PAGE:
River Lugg

shropshire_lad

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Too far away from the wild places!
A while ago everyone was an international trade expert. Then with days of training everyone became a global epidemiologist. Now all the same people are expert environmentalists.

I can only just keep up with the spelling...ain’t social media great 🤣
I think it's more a case of everyone being an expert in what actually happened, the chain of events and motives. That's far from clear.

Two scenarios, and I stress scenarios, from the info we have seen reported.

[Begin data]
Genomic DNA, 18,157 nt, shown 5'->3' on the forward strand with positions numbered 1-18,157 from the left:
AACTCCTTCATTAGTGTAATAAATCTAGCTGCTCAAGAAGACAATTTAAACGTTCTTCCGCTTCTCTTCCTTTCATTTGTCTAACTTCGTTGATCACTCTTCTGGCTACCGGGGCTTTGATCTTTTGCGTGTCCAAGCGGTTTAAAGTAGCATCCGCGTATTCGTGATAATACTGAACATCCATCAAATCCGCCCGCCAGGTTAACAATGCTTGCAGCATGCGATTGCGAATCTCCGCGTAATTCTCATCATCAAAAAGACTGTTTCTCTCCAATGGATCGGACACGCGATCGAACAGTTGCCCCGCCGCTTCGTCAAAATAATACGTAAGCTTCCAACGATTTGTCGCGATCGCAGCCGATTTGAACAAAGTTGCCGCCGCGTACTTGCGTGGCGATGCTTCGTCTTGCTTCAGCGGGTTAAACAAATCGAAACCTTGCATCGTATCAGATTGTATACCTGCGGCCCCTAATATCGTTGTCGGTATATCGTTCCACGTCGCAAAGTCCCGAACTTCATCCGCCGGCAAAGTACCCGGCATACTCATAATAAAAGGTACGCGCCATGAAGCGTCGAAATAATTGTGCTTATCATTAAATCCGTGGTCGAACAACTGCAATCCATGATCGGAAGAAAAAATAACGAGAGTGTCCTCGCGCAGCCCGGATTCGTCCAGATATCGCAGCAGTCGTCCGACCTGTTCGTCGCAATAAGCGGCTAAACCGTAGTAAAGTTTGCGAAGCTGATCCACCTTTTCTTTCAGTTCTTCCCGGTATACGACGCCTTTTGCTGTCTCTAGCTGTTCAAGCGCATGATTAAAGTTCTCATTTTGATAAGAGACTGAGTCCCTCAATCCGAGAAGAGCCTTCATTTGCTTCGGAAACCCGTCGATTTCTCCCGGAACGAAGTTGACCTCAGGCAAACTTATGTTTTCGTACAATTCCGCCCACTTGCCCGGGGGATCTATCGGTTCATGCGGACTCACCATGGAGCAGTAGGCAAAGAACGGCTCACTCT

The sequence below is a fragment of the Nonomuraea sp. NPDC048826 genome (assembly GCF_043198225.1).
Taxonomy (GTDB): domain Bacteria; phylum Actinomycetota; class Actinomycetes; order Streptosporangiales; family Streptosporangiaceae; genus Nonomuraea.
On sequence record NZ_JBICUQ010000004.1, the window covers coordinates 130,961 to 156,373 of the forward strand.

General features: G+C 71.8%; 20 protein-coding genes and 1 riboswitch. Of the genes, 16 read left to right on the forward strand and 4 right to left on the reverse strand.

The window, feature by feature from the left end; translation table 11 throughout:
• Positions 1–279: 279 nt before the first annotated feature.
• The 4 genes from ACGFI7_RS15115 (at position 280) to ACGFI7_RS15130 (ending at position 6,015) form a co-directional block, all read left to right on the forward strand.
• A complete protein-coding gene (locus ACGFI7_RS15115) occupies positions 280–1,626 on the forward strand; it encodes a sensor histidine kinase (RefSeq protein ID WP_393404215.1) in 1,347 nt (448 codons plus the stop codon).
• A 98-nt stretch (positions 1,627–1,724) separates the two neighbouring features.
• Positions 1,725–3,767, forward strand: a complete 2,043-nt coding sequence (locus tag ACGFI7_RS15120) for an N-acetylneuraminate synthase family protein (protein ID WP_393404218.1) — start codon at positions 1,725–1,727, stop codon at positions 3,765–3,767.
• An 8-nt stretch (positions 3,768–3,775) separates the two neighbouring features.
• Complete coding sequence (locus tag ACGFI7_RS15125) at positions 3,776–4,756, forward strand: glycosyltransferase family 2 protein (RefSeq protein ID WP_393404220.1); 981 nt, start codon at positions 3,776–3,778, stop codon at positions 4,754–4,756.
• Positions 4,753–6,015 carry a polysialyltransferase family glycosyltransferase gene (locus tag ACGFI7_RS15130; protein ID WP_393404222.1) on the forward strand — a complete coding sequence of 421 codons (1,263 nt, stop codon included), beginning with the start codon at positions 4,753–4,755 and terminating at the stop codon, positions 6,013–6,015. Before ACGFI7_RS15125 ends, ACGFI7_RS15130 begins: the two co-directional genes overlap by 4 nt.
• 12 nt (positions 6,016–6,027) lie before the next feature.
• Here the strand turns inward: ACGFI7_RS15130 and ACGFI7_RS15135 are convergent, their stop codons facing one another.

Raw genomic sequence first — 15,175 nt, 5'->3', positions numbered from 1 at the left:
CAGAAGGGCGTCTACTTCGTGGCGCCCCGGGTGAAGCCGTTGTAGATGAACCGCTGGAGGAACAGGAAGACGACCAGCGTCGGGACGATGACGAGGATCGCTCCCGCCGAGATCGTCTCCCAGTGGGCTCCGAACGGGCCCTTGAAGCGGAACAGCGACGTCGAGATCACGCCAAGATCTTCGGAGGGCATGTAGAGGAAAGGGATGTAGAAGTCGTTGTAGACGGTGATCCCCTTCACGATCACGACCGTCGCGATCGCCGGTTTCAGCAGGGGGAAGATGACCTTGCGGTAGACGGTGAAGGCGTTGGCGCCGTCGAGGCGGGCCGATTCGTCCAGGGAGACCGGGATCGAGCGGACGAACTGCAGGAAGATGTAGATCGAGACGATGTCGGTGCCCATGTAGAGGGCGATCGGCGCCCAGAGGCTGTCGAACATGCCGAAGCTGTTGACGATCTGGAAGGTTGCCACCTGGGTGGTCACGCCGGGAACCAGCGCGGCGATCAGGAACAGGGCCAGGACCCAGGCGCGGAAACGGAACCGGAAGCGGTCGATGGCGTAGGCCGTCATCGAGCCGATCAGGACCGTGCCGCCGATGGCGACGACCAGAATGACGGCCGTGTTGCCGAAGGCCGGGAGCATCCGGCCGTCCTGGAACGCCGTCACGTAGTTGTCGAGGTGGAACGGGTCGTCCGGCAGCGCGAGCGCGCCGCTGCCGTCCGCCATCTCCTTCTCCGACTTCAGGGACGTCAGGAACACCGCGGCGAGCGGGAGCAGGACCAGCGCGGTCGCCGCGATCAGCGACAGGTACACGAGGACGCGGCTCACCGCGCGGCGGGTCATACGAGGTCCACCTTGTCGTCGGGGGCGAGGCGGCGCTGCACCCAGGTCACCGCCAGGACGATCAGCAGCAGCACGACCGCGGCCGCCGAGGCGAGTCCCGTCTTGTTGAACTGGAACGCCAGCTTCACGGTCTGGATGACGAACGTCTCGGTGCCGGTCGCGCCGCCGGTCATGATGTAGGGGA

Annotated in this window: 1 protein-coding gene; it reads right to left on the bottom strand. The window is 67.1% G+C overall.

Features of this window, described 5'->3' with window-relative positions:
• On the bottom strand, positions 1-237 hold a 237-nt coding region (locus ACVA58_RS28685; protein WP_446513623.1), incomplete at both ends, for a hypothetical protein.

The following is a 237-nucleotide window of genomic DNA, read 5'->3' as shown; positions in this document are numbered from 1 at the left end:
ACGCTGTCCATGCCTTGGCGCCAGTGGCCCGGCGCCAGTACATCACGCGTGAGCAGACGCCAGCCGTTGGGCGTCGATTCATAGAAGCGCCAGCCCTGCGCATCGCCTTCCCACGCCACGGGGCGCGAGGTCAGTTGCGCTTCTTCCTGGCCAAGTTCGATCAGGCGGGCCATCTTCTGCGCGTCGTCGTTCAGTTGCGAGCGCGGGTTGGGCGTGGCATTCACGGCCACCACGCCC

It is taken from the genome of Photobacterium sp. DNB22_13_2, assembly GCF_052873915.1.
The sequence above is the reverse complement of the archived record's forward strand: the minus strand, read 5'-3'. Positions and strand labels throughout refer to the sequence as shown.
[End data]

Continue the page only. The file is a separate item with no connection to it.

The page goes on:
The first, the farmer was pissed off at his planning application being refused and the "clipboard" mentality of the EA, etc, so took matters in his own hands.

The second. The farmer was genuinely trying to help locals out given no lack of action from the authorities on flooding and another winter pending - as has been said above, a local "Robin Hood".

If it's the first, throw the book at him. If it's the second, it's a bit less clear. Either way, this incident can't now be swept under the carpet or it will set a precedent but I'm not holding my breath.
 

andygrey

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Well it would appear that NE, the EA and the Forestry Commission are talking tough on this and have described it as 'unconsented works'. Let's hope that they walk-the walk as well.

 

shropshire_lad

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What this thread needs is someone who used to work in the EA.